Germany beat Turkey in battle to host Euro 2024

Germany won the right to host the 2024 European Championship yesterday, beating Turkey following a politically charged campaign.

Head of the German bid Philipp Lahm, left, and former German international Celia Sasic pose with the Uefa trophy in Nyon. Picture: AFP/Getty Images

Germany, which successfully hosted the 2006 World Cup, was the long-time favourite and won the Uefa executive committee vote 12-4. There was one abstention.

Three months after Fifa members picked a North American bid over Morocco to host the 2026 World Cup, Uefa also opted for a more proven and profitable option. Unlike Fifa, Uefa does not publish who the voters picked.

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Turkey are now a four-time losing candidate after failed bids to host Euro 2008, 2012 and 2016. This was the first time Uefa built human rights assessments into the process.

“Every democratic decision is the right decision,” said Uefa president Aleksander Ceferin, who has been closely allied with German football federation president Reinhard Grindel as European colleagues on the Fifa Council.

Uefa relies on its signature national-team competition to help fund 55 member federations. Revenue from the first 24-team Euros, hosted in 2016 by France, was almost €2 billion (£1.78bn). Uefa got €850 million (£757m) in profit.

Germany should have about 400,000 more tickets to sell than the Euro 2016 organisers. It also had 300,000 more seats than Turkey’s bid.

The Uefa voters were given confidential revenue projections for each candidate’s plan.

“They [Turkey] were beaten by a slightly stronger bid,” said Uefa vice-president David Gill who also chairs the body’s finance committee.

Germany plans to use ten stadiums for the 51-game tournament and play the final in Berlin or Munich.

Turkey proposed its strongest, government-backed bid yet with eight of ten stadiums already completed and owned by the sports ministry. Yet it was likely to struggle in the first Uefa hosting vote with a human rights assessment.

The government of President Recep Tayyip Erdogan has become increasingly authoritarian and a Uefa report into the candidates published last week noted Turkey’s lack of a tournament plan to address human rights.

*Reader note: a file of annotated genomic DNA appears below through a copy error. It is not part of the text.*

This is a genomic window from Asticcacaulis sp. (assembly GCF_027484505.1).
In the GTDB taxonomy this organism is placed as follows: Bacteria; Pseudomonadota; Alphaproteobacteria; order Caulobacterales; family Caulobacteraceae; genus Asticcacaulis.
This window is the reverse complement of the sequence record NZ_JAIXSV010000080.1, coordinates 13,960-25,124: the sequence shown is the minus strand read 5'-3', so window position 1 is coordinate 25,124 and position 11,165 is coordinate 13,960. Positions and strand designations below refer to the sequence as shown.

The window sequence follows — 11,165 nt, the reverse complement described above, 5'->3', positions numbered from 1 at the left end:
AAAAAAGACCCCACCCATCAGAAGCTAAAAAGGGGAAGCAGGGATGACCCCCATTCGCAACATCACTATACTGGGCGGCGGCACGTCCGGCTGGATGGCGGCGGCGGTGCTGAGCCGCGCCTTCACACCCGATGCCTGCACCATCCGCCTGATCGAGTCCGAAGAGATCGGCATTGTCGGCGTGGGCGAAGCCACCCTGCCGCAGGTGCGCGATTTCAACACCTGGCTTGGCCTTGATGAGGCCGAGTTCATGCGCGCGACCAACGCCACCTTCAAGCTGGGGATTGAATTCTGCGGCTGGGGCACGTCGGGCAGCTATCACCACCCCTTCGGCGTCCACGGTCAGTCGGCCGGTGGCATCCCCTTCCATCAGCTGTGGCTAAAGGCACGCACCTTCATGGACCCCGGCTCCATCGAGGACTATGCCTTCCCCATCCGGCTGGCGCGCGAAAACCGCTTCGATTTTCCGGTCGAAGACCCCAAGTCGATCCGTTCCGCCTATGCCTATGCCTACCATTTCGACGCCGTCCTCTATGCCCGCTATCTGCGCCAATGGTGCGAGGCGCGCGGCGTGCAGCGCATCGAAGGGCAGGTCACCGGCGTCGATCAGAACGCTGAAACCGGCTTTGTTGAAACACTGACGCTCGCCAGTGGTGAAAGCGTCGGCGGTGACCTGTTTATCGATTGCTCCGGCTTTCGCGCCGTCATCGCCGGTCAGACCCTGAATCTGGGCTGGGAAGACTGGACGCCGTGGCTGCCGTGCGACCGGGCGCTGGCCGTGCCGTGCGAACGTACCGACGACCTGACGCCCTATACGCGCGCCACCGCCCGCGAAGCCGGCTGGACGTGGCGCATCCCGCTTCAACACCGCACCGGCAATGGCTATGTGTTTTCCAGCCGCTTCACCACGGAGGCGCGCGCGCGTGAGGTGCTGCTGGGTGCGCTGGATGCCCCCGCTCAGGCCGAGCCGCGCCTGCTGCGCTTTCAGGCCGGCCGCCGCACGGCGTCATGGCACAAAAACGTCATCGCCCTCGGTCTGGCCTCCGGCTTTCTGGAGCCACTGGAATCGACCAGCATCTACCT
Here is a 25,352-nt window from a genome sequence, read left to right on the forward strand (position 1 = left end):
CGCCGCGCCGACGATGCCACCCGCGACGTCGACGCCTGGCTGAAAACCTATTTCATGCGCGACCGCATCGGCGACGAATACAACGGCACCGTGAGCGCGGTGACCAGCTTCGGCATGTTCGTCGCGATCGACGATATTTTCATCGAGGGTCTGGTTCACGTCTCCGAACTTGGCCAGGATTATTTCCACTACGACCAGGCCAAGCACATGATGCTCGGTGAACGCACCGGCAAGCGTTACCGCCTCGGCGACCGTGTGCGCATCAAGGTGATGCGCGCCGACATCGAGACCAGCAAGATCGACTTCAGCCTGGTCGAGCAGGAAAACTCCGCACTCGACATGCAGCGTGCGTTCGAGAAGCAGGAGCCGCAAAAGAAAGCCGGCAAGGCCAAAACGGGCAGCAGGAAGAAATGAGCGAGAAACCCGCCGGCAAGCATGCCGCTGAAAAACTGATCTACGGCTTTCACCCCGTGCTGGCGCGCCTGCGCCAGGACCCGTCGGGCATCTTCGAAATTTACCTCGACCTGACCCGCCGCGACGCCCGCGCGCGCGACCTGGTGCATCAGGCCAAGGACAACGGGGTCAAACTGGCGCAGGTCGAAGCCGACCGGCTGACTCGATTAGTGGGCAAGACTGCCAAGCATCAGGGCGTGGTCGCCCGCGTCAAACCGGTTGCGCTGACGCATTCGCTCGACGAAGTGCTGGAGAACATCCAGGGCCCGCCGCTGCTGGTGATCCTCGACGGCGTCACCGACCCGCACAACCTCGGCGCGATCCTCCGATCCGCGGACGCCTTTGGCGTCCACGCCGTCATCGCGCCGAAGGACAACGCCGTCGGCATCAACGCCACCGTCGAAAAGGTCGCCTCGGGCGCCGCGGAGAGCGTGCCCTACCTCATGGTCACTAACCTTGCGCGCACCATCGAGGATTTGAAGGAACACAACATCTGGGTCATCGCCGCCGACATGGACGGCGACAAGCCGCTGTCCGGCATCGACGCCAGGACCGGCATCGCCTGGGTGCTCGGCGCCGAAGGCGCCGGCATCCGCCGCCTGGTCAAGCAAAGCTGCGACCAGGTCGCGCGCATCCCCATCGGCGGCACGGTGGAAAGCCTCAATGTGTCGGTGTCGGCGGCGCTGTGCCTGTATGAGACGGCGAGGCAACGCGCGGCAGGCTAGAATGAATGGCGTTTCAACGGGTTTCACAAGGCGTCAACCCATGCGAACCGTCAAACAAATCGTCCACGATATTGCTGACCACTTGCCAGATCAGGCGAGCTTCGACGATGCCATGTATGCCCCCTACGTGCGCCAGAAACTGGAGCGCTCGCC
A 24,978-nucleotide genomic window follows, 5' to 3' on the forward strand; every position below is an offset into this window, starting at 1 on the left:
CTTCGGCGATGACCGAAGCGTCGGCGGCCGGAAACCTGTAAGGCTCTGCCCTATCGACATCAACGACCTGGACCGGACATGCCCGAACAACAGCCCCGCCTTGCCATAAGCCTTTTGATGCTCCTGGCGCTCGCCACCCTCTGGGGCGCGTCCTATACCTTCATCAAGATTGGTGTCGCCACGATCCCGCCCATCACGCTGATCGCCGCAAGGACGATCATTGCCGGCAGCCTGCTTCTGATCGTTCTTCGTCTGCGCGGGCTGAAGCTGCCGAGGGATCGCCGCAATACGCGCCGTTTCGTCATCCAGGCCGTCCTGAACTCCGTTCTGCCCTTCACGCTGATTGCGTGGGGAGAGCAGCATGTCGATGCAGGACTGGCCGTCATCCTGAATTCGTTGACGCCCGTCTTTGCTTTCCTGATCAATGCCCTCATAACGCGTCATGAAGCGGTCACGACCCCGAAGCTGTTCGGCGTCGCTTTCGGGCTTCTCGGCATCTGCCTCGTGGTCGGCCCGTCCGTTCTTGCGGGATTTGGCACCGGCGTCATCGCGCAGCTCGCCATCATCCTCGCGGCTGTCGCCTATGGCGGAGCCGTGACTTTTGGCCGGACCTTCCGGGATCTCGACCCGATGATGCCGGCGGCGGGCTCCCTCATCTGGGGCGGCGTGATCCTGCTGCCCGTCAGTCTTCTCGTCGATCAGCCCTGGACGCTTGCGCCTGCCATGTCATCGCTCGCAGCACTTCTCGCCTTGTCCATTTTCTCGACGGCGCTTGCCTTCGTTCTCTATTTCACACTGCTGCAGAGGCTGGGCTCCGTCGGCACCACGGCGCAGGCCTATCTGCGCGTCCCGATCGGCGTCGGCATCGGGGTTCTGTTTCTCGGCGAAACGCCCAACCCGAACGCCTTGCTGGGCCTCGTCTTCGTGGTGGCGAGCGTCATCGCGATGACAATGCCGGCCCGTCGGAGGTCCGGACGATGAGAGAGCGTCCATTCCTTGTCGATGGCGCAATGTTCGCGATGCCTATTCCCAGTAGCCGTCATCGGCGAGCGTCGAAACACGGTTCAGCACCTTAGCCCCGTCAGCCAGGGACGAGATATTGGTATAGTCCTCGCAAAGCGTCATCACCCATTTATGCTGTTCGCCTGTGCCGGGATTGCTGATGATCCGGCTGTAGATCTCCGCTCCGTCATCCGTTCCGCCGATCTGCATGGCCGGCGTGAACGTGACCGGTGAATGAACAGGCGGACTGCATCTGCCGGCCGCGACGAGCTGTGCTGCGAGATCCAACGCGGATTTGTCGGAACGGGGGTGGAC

A currency crisis in Turkey has also seen the lira lose almost half its value against Uefa’s working currency, the euro, in the past year. Germany will look to recapture the positive feeling of its month-long 2006 World Cup, which became known as the nation’s “Summer Fairytale.”

A well-liked and underrated national team helped Germans express a fresh pride in their national identity and symbols more than a decade after reunification with East Germany.

“Of course it will be a great motivation for young players and for the kids,” said Germany coach Joachim Low, who was assistant to Jurgen Klinsmann in 2006.

Europe’s signature competition was hosted in 1988 by West Germany, one year before the Berlin Wall came down.

The election victory yesterday is a welcome revival for the German football federation and its leader after four months of turmoil.

The federation and supporters have had troubled relations with national team players Mesut Ozil and Ilkay Gundogan, whose roots are Turkish, before and after a poor showing at the World Cup as defending champion in 

The issue flared after the players posed for photos with Erdogan in London in May. Arsenal midfielder Ozil then became a scapegoat for the team’s early World Cup exit.

Bid officials from Turkey quickly left Uefa headquarters in Nyon and avoided international media. Their compensation is that the same Uefa voting panel in May decided the 2020 Champions League final will be played at the 
Ataturk Olympic Stadium in Istanbul.